Pandemic Prepared Certification: Setting the Packaging Standard
Last December, Industrial Packaging, a Webster, Massachusetts-based customized contract packaging manufacturer, technical services provider, and packaging materials and machinery supplier for manufacturers and distributors of foods, consumer and industrial goods, became the first packaging company in the world and the first U.S.-based company to achieve Pandemic Prepared Certification (PPC).
To find out more about what this certification entailed, Progressive Grocer spoke with Steve Robert, global VP, sales/marketing and product innovation at Manhattan, Kansas-based AIB International, the food and beverage consultant that offers the PPC program.
Progressive Grocer: Why do you offer Pandemic Prepared Certification?
Steve Robert: We developed the Pandemic Prepared Certification because the food and beverage supply chain were ill-prepared for a global pandemic and the associated disruption it created in nearly every aspect of business operations worldwide. The AIB International Pandemic Prepared Certification is a proactive measure to help companies across the supply chain prepare for the future with the only best-in-class protocol benchmark.
Certified operations are recognized as bringing the highest standards of integrity to the global food and beverage supply chain. This results in not only internal and social benefits, but also business continuity, and significant bottom-line impacts due to their demonstrated commitment to decreased risk.
PG: What does a packaging company need to do to receive this kind of certification?
SR: To achieve Pandemic Prepared Certification, companies need to demonstrate proficiency in five distinct areas: Pandemic Crisis Management, Supply Chain Management, Intermittent Operations Planning Management, Health Crisis Mitigation Measures and Management, and a Prerequisite Program Review.
The Pandemic Prepared Certification provides assurance for the food and beverage supply chain and consumers that your company is committed to establishing and maintaining best practices. Once certified to this standard, customers will know that you have best practices in place and can be confident in your ability to deliver, even under the most difficult circumstances. It also provides the supplier with a distinct marketing advantage when they can publicly communicate that their pandemic planning and protocols are certified as best-in-class by a third party.
PG: What effect is such certification for packaging likely to have on retailers and consumers?
SR: Throughout 2020, the pandemic has impacted the supply chains of so many operations, leaving some store shelves bare and consumers in need. Certification to the Pandemic Prepared standard provides assurance for the food and beverage supply chain, consumers and employees that your company is committed to establishing and maintaining best practices for supporting safety, employee health and business continuity.
In addition to proving elevated corporate social responsibility and providing assurance that products are made in a clean and sanitary environment, certification can enhance your business’ ability to mitigate the risk of being negatively impacted by the pandemic.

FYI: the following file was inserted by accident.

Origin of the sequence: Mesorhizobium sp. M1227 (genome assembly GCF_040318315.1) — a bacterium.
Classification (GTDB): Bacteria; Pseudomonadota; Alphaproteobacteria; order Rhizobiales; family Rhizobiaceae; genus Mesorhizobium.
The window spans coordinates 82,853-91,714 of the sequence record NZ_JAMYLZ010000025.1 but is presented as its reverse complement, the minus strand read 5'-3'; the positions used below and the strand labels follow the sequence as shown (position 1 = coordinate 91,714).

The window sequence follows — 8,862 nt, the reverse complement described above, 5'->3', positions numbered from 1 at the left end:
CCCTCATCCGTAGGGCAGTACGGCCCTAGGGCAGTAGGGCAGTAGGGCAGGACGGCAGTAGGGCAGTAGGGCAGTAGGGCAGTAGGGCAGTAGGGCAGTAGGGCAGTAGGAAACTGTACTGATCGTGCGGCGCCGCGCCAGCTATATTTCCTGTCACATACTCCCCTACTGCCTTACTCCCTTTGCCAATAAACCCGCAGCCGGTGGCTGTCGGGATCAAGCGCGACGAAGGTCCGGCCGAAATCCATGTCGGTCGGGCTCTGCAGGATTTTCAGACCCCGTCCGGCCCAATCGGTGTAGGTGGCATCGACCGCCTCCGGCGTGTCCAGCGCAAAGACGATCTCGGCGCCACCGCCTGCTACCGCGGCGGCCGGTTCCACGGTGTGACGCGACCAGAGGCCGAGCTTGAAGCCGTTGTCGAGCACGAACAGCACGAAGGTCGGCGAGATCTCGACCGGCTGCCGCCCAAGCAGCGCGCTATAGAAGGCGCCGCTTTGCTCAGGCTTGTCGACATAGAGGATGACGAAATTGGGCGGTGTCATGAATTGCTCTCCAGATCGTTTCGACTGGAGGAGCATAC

According to a report on director and officer (D&O) insurance costs from global credit-rating agency AM Best, they are expecting “triple-digit rate increases in a post-COVID-19 world.” This underscores the need for those companies in the food and beverage supply chain to put proactive measures like certification in place, which can build bottom-line resiliency and can unlock insurance benefits because of their demonstrated commitment to decreased risk.
As a result, certified suppliers, processors and manufacturers can keep their supply chains moving, and retailers can be confident that their shelves will be stocked and ready for consumers to purchase their favorite products.
PG: Do you think this type of certification is likely to outlive the current pandemic? Why or why not?
SR: Unfortunately, a Gallup Poll conducted Nov. 16-29 indicates that public distrust of vaccines remains high. They note that “the end of the pandemic is now tied at least in part to the speed with which sufficient numbers of Americans can get vaccinated.”
Further, in a Dec. 9 story from The New York Times, Marc Lipsitch, professor of epidemiology and director of the Center for Communicable Disease Dynamics at Harvard’s T.H. Chan School of Public Health, notes that the vaccine might never fully rid the world of COVID-19. “I can’t conceive of its disappearing,” he said. “Viral infections this widespread don’t disappear on their own that I’m aware of, unless they’re out-competed by some new strain.” As a result, we cannot forecast whether or when the pandemic will be “over.”
While few could have foreseen the impacts of this pandemic, it is not an isolated incident. The World Economic Forum notes that “COVID-19 is the sixth global health crisis since the flu pandemic of 1918.” They also estimate that there are up to 827,000 “undiscovered” viruses in mammals and birds that could infect humans. As a result, we believe there is now an urgency for operations leadership to do everything they can to mitigate the impacts of current and future pandemic events by elevating their critical planning and establishing industry-recognized best practices for supporting food safety, employee health and business continuity.